We now return to our regularly scheduled programming… in progress.
The very first thought I had today (after “make that infernal beeping stop!”) was that phrase. Some of you are “of an age” that you’ll recall when we (once more: The Royal We) only had three channels on our TVs. (Some of us, those that lived in the Little Out House on the Prairie, only had two, and sometimes PBS, but not if it was raining.) It was fairly common then, to have your entire evening or afternoon viewing interrupted, then just as abrupty, it would come back on, with that phrase the only excuse given. Jeff Foxworthy did an absolutely hysterical bit on it once. “The president’s on every channel! We’re gonna miss Flipper!” For others, it’s similar to your captain saying that the seat belt sign is off and you are now free to move about the cabin.
Mourning is odd. I’ve been through it before, we all have. A loss is a loss. It leaves a gaping hole. Some losses are more ragged and heinous than others. No matter the method, association, or manner, it is painful. Just damn painful.
It hits you when you aren’t looking. It’s a sucker punch, completely unfair and playing by no written rules. Attacking when your back is turned, and dropping you when you least except it to. (Why yes, it does seem to be Cliche Day here in JulieLand. Feel free to play along and toss out some of your own.)
There are devices called Old Wive’s Tales, and they ring true so often because, well … those old wives knew of which they spoke. They were old, and they’d seen shit, they’d been through things. The old wives say that time heals all wounds, and mostly that’s true. It’s the amount of time that I seem to still be having difficulty with right now. I’m not going to tell you that I feel great, because really, I don’t. But we must move forward. We must continue living our lives, and walking our paths. We have chores that must be attended to. Glass that must be sold. Library books that call out to be read. And, other dogs that need our love and attention right now.
Thank you all for being so understanding during this mess (and the mess that is me). I know Daniel and the kids are reading along, so they thank you as well. Fortunately for Axel, Max has been staying over quite a bit, so that helps. (Not a ton, The Grim is still kinda mopey.) And soon Indi will be here as well. We’ll all get through it. We have to. It’s what this learning process is all about. It’s what we need to do right now, however painful it feels.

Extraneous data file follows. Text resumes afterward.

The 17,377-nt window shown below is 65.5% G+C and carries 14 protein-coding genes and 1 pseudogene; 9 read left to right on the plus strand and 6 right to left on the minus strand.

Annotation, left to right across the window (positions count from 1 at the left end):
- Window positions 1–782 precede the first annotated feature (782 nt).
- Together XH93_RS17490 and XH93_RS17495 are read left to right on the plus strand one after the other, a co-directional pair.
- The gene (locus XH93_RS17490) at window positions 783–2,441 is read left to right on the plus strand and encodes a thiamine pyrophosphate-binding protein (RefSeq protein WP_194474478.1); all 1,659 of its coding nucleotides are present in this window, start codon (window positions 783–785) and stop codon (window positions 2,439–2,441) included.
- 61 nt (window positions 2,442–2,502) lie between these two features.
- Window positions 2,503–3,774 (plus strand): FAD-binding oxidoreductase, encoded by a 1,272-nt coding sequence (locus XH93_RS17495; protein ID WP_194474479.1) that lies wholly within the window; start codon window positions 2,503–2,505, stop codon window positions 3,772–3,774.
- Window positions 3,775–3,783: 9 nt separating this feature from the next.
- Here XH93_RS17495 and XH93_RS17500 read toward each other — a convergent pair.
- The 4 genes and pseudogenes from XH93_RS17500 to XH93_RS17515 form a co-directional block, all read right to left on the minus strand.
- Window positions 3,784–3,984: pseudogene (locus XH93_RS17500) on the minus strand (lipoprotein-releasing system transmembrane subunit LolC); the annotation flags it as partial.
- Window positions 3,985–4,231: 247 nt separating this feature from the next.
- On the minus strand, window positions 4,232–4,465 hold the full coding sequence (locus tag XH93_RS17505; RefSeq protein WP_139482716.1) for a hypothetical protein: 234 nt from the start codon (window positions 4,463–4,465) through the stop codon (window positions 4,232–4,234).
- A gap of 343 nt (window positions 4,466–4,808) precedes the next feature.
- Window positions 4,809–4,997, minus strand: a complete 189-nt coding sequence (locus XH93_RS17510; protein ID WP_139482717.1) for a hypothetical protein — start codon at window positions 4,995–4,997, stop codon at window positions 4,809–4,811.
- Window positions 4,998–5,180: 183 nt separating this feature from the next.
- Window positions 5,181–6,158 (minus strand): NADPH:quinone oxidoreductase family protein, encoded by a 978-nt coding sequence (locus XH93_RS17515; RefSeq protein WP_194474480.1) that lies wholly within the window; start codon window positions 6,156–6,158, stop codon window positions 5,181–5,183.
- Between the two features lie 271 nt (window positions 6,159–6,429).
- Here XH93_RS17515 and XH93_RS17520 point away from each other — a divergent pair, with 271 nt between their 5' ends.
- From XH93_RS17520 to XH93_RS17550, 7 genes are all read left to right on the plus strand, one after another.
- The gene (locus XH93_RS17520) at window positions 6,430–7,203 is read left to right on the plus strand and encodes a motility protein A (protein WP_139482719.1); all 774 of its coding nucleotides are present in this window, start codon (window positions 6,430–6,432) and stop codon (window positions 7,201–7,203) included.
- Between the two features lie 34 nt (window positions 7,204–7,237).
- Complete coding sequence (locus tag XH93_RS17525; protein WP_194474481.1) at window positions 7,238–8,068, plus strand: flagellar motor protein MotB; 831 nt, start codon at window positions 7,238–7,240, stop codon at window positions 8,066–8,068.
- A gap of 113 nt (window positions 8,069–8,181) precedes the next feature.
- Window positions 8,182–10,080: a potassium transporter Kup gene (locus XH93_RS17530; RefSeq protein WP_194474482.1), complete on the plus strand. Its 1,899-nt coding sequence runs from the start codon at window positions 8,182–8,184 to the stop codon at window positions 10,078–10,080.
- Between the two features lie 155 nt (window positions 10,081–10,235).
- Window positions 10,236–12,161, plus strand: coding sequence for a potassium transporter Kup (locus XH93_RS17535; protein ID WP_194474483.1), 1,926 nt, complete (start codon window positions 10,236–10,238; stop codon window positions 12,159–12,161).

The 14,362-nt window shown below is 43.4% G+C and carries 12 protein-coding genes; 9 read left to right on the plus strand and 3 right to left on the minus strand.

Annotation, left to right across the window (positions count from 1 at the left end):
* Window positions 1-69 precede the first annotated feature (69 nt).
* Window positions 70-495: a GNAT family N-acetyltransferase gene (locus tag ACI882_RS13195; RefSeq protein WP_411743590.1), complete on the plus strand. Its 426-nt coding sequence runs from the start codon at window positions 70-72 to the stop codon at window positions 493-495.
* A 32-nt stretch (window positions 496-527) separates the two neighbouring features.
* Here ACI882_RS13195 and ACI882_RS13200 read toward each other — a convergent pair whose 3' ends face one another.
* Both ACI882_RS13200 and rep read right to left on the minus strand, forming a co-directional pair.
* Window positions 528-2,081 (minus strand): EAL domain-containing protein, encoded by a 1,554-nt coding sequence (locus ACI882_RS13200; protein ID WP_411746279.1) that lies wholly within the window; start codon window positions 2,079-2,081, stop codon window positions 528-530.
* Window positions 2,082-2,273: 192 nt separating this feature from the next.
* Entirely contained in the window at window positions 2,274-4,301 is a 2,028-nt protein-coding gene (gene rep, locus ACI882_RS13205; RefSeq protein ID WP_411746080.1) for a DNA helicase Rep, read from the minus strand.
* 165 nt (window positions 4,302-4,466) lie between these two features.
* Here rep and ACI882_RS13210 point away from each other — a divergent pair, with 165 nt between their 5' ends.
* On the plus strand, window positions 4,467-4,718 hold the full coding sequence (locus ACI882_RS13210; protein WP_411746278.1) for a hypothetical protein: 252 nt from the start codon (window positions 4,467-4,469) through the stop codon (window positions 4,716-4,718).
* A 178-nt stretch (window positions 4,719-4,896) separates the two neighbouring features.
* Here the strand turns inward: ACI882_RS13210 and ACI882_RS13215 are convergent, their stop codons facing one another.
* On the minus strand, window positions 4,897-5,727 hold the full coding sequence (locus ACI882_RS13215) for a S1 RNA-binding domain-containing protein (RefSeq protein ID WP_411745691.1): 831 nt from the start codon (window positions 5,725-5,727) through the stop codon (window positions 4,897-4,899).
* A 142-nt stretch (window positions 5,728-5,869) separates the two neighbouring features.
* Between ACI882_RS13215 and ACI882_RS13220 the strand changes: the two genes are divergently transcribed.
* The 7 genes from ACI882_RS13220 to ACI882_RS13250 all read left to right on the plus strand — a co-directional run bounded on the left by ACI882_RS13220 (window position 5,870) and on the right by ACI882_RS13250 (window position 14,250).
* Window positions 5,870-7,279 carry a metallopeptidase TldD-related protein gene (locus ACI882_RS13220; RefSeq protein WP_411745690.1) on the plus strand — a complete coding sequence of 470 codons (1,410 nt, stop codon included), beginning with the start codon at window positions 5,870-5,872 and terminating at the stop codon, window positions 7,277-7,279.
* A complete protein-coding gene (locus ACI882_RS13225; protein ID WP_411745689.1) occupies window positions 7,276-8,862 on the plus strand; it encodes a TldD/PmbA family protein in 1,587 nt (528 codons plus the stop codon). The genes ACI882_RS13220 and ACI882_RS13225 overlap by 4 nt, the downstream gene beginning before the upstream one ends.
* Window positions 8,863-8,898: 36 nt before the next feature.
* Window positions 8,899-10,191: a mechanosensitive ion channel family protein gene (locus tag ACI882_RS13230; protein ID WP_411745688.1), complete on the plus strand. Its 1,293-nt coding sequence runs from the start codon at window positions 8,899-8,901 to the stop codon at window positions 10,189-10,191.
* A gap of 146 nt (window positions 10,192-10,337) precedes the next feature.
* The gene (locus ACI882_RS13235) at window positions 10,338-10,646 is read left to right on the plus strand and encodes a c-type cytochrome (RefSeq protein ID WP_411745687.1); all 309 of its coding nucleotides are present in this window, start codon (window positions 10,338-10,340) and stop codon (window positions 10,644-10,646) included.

I took myself out for a little while this afternoon before I had to head in to the mall and get the payroll done. I went to our local artisans Holiday Market. I was not looking for gifts, but for something specific (didn’t really find it, but I did pick up a couple of “other” important things).
I used my fabulous Pop Tart tote bag that Tracy gave me (thank you again!) and filled it with all manner of crap I “needed” -like some incense made by folks who also make soap and lotions. One item I can’t mention here, shhh, don’t say anything. And also I found some people that we had met when J.D. and Emmy and I went to that gift and food dealie a while back. A delightful group from Asparagus Farms who make Dungeness crab chili rellenos (that’s what is in the plastic container top right, with a bad flash glare). Then I came home again.
Our card today is from that fascinating Celtic Shaman’s Pack, and it is under the category of The Shapers. The last few lines of the definition are the most important, and seem to be just what I needed right now. That hope of newness.
“The Maiden (Creiddylad) ~ Innocence.
A woman clothed in rainbow colours and leaves energizes nature with love. A white hind, symolising her innocence, stands beside her.
The story of Creiddylad is found embedded in that compendium of tales known as ‘Culhwch and Olwen.’ It is part of an age-old theme, in which the champions of summer and winter struggle to win the hand of the spring maiden, in this instance, Creiddylad. The same story is told of Trystan and Essyllt, Arthur and Guinevere, Robin Hood and Maid Marian. In each instance a hero (or sometimes the king himself) appointed to represent summer challenges the champion (king) of winter. The winner receives the hand of the spring maiden and thus the Wheel of the Year continues to turn in an appropriate cycle. Of course, there is never a winner in this battle, because at the appropriate point the spring maiden (now the maiden of summer) returns to the court of winter and the whole cycle begins again. This is the theme of the flower bride and it is one of the oldest tales in the world.
In the figure of Creiddylad we can recognize Cordelia, daughter of Lear, familiar from Shakespeare’s play, while the two opponents, Gwynn ap Nydd and Gwythyr ap Greidawl, are respectively the King of the Underworld and ‘the Son of Scorch,’ an obvious epithet for the champion of summer. Creiddylad seems to go willingly from one to the other and we must beware of perceiving her as a mere ‘chattel’ passed from on lord to the other. As the spring maiden she is the manifestation of young and burgeoning life. She is the lost innocence we all seek and which is most strongly present within us at the time of spring.
Journey: Travel to a flower-strewn meadow, sheltered by tall trees and gentle hills. As you walk there be aware of a clear voice singing. On the earth before you appears a trail of footprints marked out in flowers. Follow this to the foot of a graceful tree where sits Creiddylad. In her lap is a basket from which spills forth all kinds of fruit. As you approach she takes one of these and offers it to you. Take it and eat, feeling as you do so renewed and refreshed by the food of the otherworld. Sit for a while with the Maiden and talk with her of your dreams and hopes for the future. When you return remember all that you saw and felt and shared.”